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Clean, cheap power from fuel cells in a box?

By Julie Schmit, USA TODAY
Silicon Valley start-up Bloom Energy is unveiling a fuel-cell product Wednesday that can power a small office building. It expects to have home systems within a decade that are about the size of a loaf of bread, it says.
Bloom's technology gives users the ability to produce electricity — as opposed to buying it from utilities — and has the potential to extend electricity to parts of the world lacking traditional power systems and lines, Bloom says.
Bloom Energy, backed by Silicon Valley's leading venture capitalist, has been in stealth mode for eight years. Today, it's scheduled to announce that 20 companies, including Wal-Mart, Google, eBay, FedEx, Staples, Coca-Cola, Bank of America and Cox Enterprises, have bought Bloom's fuel-cell boxes. The commercial-scale boxes are about the size of a parking space and cost $700,000 to $800,000.
Bloom CEO KR Sridhar expects home models within 10 years that cost less than $3,000. He says consumers could see the so-called Bloom boxes powering apartment buildings and housing developments before that.
Sridhar, a professor of aerospace engineering who once led a team developing technology to sustain life on Mars for NASA, says utilities could buy the boxes, too, to power neighborhoods.

With Bloom's fuel cell, air and fuel — such as natural gas, ethanol or biogas — are fed into the cell. The oxygen ions react with the fuel to produce electricity. There's no burning, so the fuel cell is two-thirds cleaner than coal-fired plants, Bloom says.
Automakers have been working on fuel cells for vehicles for years. A few companies also sell commercial systems. The big challenge is cost.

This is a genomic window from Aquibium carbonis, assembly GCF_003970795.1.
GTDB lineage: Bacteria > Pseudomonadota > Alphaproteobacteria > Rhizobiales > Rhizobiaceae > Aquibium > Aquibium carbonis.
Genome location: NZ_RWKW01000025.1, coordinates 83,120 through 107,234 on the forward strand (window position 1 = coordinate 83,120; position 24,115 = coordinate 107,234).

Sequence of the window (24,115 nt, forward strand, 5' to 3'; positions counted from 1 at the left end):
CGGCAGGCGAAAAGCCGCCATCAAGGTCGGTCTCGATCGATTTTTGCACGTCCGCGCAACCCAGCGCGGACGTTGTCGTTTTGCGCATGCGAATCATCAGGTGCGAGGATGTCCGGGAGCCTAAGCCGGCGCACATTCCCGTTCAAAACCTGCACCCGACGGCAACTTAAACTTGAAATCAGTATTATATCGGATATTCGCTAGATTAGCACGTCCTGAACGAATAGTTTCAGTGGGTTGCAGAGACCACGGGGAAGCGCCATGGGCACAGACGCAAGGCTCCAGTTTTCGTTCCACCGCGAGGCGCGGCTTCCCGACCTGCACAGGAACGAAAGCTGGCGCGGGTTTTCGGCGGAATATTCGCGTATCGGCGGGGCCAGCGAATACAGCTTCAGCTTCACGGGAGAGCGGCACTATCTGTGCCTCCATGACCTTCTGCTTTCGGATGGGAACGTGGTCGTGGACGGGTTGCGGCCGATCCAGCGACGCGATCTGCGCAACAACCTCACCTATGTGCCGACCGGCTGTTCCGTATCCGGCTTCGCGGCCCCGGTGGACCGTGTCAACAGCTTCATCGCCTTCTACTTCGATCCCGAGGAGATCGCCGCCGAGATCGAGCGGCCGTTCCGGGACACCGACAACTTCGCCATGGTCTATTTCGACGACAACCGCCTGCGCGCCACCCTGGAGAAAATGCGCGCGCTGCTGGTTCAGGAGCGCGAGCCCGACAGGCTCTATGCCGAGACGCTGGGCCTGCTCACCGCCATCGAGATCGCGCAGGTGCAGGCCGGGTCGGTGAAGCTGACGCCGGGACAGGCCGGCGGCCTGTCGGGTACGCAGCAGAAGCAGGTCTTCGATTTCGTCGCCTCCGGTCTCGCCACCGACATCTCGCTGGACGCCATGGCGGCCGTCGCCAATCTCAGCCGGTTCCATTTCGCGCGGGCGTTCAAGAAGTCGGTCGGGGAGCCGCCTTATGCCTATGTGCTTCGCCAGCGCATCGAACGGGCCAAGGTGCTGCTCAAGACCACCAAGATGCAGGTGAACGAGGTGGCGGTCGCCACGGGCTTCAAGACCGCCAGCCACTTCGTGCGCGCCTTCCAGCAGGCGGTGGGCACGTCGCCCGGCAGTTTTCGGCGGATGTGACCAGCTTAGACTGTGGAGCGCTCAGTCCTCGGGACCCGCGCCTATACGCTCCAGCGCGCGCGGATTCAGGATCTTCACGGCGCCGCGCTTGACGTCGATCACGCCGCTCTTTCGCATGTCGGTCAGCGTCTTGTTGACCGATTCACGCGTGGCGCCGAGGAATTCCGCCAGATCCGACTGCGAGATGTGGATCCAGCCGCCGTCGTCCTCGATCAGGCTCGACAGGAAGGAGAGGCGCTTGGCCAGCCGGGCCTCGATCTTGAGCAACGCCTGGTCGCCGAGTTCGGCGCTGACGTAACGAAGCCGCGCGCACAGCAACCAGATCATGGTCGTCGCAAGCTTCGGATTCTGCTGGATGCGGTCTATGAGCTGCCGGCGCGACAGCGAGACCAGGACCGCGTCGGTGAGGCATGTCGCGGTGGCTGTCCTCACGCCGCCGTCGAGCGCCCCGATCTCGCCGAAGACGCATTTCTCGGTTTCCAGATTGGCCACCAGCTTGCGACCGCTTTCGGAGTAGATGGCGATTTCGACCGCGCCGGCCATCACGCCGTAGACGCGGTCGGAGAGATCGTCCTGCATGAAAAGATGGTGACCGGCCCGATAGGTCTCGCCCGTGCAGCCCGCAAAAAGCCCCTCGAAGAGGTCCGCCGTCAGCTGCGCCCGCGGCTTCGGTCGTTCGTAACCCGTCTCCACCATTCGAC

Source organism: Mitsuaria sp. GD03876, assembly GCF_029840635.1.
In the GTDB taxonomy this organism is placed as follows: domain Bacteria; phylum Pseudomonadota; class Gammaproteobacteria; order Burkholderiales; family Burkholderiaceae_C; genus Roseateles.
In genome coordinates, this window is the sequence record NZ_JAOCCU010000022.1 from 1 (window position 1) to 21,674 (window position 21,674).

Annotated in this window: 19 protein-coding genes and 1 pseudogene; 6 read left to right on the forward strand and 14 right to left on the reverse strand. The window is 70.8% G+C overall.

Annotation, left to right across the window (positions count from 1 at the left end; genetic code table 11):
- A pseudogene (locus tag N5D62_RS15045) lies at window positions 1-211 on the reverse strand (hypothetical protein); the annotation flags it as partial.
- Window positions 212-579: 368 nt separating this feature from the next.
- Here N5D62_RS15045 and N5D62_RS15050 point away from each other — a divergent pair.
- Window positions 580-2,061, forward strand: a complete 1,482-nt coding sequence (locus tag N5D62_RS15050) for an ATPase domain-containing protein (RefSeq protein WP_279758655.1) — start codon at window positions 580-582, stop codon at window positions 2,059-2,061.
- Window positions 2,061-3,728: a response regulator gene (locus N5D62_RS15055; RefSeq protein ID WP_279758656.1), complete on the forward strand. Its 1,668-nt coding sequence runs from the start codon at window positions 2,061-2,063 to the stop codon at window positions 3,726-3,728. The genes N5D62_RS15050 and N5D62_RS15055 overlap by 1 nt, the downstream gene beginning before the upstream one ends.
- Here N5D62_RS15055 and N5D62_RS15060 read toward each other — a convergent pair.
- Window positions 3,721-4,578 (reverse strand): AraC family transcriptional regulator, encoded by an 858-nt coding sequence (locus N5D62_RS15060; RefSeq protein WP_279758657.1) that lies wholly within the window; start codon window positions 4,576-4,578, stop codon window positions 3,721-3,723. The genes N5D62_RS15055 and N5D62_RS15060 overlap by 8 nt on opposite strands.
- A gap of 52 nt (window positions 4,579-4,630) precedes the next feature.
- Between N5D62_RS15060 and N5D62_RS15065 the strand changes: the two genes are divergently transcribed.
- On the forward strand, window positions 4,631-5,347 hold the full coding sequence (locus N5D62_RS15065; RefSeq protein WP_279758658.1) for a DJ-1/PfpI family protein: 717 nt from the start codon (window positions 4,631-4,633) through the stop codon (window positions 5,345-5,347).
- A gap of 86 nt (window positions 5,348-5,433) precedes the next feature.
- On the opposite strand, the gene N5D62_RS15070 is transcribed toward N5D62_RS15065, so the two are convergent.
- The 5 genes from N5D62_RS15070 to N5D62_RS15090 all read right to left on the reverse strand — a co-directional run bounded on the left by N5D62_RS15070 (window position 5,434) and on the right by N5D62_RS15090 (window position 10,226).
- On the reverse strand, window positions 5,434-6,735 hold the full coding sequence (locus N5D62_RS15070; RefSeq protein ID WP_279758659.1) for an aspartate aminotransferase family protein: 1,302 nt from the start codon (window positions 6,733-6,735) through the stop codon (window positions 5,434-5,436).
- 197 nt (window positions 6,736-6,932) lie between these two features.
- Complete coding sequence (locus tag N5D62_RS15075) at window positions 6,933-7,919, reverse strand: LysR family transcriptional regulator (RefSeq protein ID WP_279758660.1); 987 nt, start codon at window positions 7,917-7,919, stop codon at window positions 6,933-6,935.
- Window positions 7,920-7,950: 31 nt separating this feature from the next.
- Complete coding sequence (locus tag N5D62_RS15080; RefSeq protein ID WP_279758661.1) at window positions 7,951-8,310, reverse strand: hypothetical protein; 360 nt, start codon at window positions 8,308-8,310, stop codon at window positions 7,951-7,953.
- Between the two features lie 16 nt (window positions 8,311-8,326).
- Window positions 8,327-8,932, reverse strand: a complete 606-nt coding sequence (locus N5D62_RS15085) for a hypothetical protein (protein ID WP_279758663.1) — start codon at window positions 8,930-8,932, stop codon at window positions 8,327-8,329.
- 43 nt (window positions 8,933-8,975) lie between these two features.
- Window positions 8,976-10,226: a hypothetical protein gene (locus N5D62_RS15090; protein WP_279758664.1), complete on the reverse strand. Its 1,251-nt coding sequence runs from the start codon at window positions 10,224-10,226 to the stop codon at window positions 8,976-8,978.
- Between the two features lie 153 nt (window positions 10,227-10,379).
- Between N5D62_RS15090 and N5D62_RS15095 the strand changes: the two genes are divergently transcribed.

FuelCell Energy, a 41-year-old Connecticut firm, shipped its first commercial system in 2003. It still loses money on every unit and has amassed losses of $600 million, says equity analyst Pavel Molchanov of Raymond James & Associates.
Sridhar says Bloom's technology is cheaper and more efficient than others because of proprietary technology that enables it to use low-cost materials — sand and ink — in 4-inch-by-4-inch fuel cells as thick as business cards. One cell powers a light bulb. Bloom stacks them together to produce more power.
Bloom's big breakthrough was reducing breakage by figuring out how to get the cells and the metal plates that go between them in the stacks to expand and shrink at the same rate at temperatures up to 800 degrees Celsius (1,472 degrees Fahrenheit). The high heat makes the fuel more reactive and the cell more efficient, Sridhar says. The heat also enables use of different fuels, making the tech easier and cheaper to deploy, he says.
EBay started using five Bloom boxes in July. They produce electricity to power space for 2,000 to 3,000 employees and shaved $100,000 off eBay's power bill, says Amy Skoczlas Cole, director of eBay's Green Team. EBay uses natural gas in the boxes but will switch to methane gas from an Oklahoma landfill this spring.
Bank of America plans to use Bloom boxes to power a California call center. Coca-Cola is deploying Bloom boxes at a plant in California. They're expected to provide 30% of the plant's power while reducing its carbon footprint by 35%, a Bloom press release says.
EBay's Cole expects Bloom boxes to pay for themselves within three years, given a 30% federal tax credit and a 20% subsidy from the state of California. "In a few years, we won't require subsidies to become the most affordable energy," Sridhar says.
Bloom's lead venture-capital backer, John Doerr, who also helped fund Netscape and Google, says Bloom's technology won't solve the USA's clean-energy needs. "It's not a silver bullet," he says, but a piece of an emerging clean-energy economy. "Everybody wants clean, reliable, affordable electricity," Doerr says.


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